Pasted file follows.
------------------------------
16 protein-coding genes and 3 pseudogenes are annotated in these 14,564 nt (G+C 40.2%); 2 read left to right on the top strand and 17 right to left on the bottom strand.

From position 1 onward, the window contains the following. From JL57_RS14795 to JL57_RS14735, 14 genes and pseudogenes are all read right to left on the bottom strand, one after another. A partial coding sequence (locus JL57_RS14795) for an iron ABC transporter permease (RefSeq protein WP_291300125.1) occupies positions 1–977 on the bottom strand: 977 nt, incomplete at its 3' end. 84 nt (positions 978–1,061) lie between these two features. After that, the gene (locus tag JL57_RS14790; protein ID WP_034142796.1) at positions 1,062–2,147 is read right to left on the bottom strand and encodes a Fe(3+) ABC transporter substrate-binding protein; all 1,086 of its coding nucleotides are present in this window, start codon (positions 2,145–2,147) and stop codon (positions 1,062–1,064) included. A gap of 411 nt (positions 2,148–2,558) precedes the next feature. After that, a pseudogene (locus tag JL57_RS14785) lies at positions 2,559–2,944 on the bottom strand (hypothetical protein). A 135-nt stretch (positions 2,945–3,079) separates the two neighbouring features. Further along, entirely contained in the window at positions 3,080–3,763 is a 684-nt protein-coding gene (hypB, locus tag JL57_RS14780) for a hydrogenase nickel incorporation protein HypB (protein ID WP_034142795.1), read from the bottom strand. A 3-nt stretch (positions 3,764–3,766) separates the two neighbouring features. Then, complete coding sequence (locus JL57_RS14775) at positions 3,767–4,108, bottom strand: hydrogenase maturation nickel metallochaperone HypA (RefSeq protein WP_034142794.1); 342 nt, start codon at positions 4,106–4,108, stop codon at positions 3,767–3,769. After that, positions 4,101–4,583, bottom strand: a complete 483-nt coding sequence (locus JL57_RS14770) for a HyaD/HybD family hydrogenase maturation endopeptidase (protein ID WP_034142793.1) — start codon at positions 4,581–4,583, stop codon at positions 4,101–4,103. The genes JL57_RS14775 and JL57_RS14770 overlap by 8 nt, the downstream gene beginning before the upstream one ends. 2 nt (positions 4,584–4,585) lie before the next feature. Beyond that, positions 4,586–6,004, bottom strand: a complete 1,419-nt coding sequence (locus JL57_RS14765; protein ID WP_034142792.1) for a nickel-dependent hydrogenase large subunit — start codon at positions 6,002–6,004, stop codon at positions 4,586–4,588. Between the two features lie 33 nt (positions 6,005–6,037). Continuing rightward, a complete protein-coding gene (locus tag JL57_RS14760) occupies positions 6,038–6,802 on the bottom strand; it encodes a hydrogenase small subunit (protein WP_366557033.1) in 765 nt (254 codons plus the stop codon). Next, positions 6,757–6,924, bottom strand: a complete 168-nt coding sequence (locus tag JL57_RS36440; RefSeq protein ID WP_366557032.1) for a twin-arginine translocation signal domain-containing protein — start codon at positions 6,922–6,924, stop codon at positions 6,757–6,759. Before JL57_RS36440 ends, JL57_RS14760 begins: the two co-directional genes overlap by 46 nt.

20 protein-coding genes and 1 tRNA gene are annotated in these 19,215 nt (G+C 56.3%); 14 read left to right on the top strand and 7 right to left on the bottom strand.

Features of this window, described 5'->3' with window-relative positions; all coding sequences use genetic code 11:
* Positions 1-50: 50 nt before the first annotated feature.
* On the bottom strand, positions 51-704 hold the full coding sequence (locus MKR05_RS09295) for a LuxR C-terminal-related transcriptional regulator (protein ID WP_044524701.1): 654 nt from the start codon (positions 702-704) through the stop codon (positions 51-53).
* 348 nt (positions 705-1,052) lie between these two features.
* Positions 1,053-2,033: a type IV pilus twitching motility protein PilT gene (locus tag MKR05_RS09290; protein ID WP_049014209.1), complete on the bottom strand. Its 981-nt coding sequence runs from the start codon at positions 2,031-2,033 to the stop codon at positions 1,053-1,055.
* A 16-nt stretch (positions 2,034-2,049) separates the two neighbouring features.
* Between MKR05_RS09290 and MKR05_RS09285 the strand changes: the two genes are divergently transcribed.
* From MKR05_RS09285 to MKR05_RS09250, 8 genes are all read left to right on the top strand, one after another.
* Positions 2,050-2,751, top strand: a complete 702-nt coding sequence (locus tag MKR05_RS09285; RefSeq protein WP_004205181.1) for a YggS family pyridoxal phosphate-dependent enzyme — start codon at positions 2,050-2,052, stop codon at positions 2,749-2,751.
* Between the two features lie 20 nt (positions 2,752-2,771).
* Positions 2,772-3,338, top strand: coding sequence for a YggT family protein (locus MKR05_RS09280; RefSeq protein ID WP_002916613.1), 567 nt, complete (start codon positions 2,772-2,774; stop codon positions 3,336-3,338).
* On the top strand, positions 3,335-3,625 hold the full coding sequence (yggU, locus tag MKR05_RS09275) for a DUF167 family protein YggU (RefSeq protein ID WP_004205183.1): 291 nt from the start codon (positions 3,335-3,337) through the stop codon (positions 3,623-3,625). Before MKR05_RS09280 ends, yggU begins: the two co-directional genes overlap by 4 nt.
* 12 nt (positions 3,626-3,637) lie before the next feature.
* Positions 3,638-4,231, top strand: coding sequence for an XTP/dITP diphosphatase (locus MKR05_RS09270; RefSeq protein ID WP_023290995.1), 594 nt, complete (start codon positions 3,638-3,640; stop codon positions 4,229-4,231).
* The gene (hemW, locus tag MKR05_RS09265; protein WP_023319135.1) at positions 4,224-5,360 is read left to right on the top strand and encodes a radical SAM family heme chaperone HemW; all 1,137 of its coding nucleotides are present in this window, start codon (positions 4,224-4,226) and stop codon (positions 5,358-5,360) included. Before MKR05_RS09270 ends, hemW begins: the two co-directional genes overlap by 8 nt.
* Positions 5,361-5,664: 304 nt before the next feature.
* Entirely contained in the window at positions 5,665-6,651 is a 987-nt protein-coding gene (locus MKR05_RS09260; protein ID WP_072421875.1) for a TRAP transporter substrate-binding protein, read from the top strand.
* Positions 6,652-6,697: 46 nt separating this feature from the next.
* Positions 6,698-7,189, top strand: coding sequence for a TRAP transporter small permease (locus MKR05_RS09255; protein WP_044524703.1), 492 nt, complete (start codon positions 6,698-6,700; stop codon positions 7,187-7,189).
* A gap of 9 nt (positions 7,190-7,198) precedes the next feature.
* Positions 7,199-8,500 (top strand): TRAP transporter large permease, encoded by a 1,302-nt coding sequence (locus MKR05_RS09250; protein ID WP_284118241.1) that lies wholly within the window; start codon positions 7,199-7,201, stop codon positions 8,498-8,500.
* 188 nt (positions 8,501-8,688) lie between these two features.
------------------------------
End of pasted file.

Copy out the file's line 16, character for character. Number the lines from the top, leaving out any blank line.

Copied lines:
* 12 nt (positions 3,626-3,637) lie before the next feature.